, Volume 118, Issue 4, pp 365-378

Ion microprobe evidence for the mechanisms of stable isotope retrogression in high-grade metamorphic rocks

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Abstract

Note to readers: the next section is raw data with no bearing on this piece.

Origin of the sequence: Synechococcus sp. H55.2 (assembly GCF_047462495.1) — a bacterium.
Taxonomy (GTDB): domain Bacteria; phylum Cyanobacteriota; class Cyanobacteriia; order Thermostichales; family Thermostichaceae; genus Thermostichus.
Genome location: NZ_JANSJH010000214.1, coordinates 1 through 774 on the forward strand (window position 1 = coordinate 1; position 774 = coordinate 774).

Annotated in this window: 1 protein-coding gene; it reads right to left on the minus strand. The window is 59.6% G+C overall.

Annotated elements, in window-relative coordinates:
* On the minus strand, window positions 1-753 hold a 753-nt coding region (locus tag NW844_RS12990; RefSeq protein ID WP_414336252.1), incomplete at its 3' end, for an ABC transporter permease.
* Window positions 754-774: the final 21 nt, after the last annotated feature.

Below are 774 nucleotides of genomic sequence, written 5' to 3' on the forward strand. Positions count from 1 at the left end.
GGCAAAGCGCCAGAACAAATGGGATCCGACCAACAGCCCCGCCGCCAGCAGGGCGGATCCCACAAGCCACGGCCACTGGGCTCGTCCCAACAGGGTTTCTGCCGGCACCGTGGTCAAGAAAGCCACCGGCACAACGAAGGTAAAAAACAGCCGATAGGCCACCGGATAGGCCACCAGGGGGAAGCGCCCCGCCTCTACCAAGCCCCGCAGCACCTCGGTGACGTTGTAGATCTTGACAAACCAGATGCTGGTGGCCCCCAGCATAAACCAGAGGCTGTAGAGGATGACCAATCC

Retrograde interdiffusion is widely proposed as the dominant factor in producing the stable isotopic fractionation among minerals in slowly cooled igneous and metamorphic rocks. Mineral zonation consistent with interdiffusion of stable isotopes has never been directly observed, however, leaving doubt as to the mechanism responsible for the bulk-mineral isotopic compositions commonly measured. Ion microprobe analyses of oxygen isotope ratios in magnetite were combined with conventional bulk mineral analyses and diffusion modeling to document the relationship between mineral zonation and the mechanism of retrogression inferred from bulk mineral data. Two samples of magnetitebearing, quartzo-feldspathic Lyon Mountain gneiss from the Adirondack mountains, N.Y. were studied in detail. Conventional stable isotope analysis of both samples indicates that isotope thermometers are discordant and were reset by as much as 200°C from the estimated peak temperature of 750°C. The relative order of apparent temperatures recorded by various thermometers differs between the two samples, however, with T qtz-fspT mt-qtz and T mt-fsp in one sample and T qtz-fsp<T mt-qtz and T mt-fsp in the other. Diffusion modeling using the Fast Grain Boundary model shows that the former pattern of apparent temperatures is consistent with closed system interdiffusion during cooling, whereas the latter is not. The modeling predicts that 0.5 mm diameter magnetite grains common to this rock type will contain isotopic zonation of 1‰ (rims lower in δ18O than cores), and that the cores of smaller (0.1 mm) grains will be similarly lower than to the cores of large (0.5 mm) grains. Ion microprobe analysis reveals that the zoning patterns of magnetite grains from the first sample contain clear core to rim zonation in multiple grains (Δcore-rim=1.1±0.4‰) and predicted grain-size vs core composition variations, consistent with diffusion-controlled resetting of bulk mineral fractionations. In contrast, the second sample shows irregular inter-and intra-granular variations over an 8‰ range, consistent with open system alteration. These results provide direct documentation of the importance of interdiffusion in affecting stable isotope distributions in slowly cooled rocks. The correlations of bulk-mineral resetting with zonation show that bulk mineral data, when interpreted with detailed modeling, can be used to determinate what processes controlling retrogression.